Origin of hooded
- a soft or flexible covering for the head and neck, either separate or attached to a cloak, coat, or the like.
- something resembling or suggesting such a covering, especially in shape, as certain petals or sepals.
- the hinged, movable part of an automobile body covering the engine.
- British. the roof of a carriage.
- a metal cover or canopy for a stove, ventilator, etc.
- Falconry. a cover for the entire head of a hawk, used when the bird is not in pursuit of game.
- an ornamental ruffle or fold on the back of the shoulders of an academic gown, jurist's robe, etc.
- a crest or band of color on the head of certain birds and animals.
- to furnish with a hood.
- to cover with or as if with a hood.
Origin of hood1
Examples from the Web for hooded
Contemporary Examples of hooded
In other instances, naked detainees were hooded and dragged up and down corridors while subject to physical abuse.The Most Gruesome Moments in the CIA ‘Torture Report’
Shane Harris, Tim Mak
December 9, 2014
He was kept in total darkness, kept cold, had music blasted at him and was shackled and hooded.Inside the CIA’s Sadistic Dungeon
December 9, 2014
She went as calm as a hooded falcon after he covered her head with the sheet.He Faces Jail for Rescuing Baby Eagles
November 2, 2014
You can now find her hooded image on cars, necklaces, votive candles, tattoos, and altars across Mexico and the United States.America’s Fastest Growing Death Holiday Is From Mexico
November 1, 2014
They can only be grateful to be equipped and trained with full body hazmat suits complete with hooded face masks.Ebola Nurses Are As Brave As Soldiers
October 17, 2014
Historical Examples of hooded
Mechanically she took from the wardrobe a hooded cloak, put it about her, and left the room.In the Valley
Fire rays fall athwart the robes Of hooded men, squat and dumb.War is Kind
Two ladies passed them at that moment, cloaked and hooded, walking briskly.Mistress Wilding
Venus of the Brine comes forth, In her hooded mantle's fluff.Enamels and Cameos and other Poems
She had hooded her head as he commanded, and it became her as he had foreseen.Little Novels of Italy
Maurice Henry Hewlett
- covered with, having, or shaped like a hood
- (of eyes) having heavy eyelids that appear to be half closed
- a loose head covering either attached to a cloak or coat or made as a separate garment
- something resembling this in shape or use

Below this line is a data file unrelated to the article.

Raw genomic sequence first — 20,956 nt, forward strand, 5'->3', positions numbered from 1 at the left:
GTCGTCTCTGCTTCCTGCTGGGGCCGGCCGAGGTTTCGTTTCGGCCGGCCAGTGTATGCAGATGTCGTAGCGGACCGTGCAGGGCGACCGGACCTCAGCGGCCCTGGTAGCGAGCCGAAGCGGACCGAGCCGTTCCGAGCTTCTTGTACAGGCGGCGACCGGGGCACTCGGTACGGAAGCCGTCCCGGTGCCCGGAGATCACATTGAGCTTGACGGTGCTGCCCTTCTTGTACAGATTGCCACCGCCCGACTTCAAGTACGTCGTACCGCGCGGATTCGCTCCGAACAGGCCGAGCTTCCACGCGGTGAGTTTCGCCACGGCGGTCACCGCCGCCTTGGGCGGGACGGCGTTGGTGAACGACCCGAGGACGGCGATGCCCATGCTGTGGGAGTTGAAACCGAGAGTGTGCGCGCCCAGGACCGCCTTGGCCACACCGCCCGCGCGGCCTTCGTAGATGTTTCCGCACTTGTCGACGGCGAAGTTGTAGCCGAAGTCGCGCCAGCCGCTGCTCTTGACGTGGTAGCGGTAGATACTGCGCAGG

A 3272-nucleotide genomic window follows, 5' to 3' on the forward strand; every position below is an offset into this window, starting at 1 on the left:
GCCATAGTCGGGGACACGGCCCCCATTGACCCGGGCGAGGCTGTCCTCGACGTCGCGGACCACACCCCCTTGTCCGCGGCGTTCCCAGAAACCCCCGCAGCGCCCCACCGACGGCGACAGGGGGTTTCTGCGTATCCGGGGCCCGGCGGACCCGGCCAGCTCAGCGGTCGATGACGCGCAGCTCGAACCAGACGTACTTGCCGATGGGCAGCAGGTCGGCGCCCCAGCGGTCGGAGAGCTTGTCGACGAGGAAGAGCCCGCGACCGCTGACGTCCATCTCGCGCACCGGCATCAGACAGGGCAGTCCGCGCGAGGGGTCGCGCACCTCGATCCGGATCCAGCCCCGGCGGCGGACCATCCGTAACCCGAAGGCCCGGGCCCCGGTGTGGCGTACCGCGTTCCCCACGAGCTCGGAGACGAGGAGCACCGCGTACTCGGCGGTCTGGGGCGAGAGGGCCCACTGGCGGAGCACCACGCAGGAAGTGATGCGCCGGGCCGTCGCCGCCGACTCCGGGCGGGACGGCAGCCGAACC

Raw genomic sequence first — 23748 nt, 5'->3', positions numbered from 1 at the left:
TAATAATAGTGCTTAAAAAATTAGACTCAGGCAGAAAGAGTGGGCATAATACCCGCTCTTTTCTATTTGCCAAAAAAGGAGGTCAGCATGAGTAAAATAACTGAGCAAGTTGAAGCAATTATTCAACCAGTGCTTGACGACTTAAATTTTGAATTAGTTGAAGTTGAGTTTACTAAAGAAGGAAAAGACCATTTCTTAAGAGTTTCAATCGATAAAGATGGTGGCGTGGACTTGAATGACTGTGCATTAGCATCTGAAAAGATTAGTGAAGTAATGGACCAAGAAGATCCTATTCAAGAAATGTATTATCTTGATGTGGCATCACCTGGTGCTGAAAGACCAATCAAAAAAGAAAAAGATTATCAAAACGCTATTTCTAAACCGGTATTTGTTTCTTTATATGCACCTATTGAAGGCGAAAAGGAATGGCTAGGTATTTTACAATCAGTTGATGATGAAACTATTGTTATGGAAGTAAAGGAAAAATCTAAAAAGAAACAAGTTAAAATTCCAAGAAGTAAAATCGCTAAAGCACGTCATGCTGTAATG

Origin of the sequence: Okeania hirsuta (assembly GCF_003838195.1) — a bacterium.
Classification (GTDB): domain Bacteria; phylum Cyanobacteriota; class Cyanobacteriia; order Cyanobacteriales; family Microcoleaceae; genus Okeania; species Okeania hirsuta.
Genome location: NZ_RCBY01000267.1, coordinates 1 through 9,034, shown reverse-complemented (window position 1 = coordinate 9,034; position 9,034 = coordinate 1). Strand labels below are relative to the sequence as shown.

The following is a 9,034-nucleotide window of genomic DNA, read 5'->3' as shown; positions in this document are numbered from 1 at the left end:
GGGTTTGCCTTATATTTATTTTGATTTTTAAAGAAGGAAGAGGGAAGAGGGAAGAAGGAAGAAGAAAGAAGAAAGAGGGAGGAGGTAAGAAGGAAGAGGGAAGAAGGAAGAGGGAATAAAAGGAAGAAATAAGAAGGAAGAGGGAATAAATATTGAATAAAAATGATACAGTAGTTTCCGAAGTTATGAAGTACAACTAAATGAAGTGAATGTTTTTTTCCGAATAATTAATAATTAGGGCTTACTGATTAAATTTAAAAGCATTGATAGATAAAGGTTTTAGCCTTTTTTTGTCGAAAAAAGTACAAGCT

- the US and Canadian name for bonnet (def. 3)
- the folding roof of a convertible car
- a hoodlike garment worn over an academic gown, indicating its wearer's degree and university
- falconry a close-fitting cover, placed over the head and eyes of a falcon to keep it quiet when not hunting
- biology a structure or marking, such as the fold of skin on the head of a cobra, that covers or appears to cover the head or some similar part
- (tr) to cover or provide with or as if with a hood
Word Origin for hood
- slang short for hoodlum (def. 1)
- Robin See Robin Hood
- Samuel, 1st Viscount. 1724–1816, British admiral. He fought successfully against the French during the American Revolution and the French Revolutionary Wars
- Thomas. 1799–1845, British poet and humorist: his work includes protest poetry, such as The Song of the Shirt (1843) and The Bridge of Sighs (1844)
"covering," Old English hod "hood," from Proto-Germanic *hodaz (cf. Old Saxon, Old Frisian hod "hood," Middle Dutch hoet, Dutch hoed "hat," Old High German huot "helmet, hat," German Hut "hat," Old Frisian hode "guard, protection"), from PIE *kadh- "cover" (see hat).
Modern spelling is early 1400s to indicate a "long" vowel, which is no longer pronounced as such. Meaning "removable cover for an automobile engine" attested by 1905. Little Red Riding Hood (1729) translates Charles Perrault's Petit Chaperon Rouge ("Contes du Temps Passé" 1697).
"gangster," 1930, American English, shortened form of hoodlum.
"to put a hood on," c.1200, from hood (n.1). Related: Hooded; hooding.
shortened form of neighborhood, by 1987, U.S. black slang.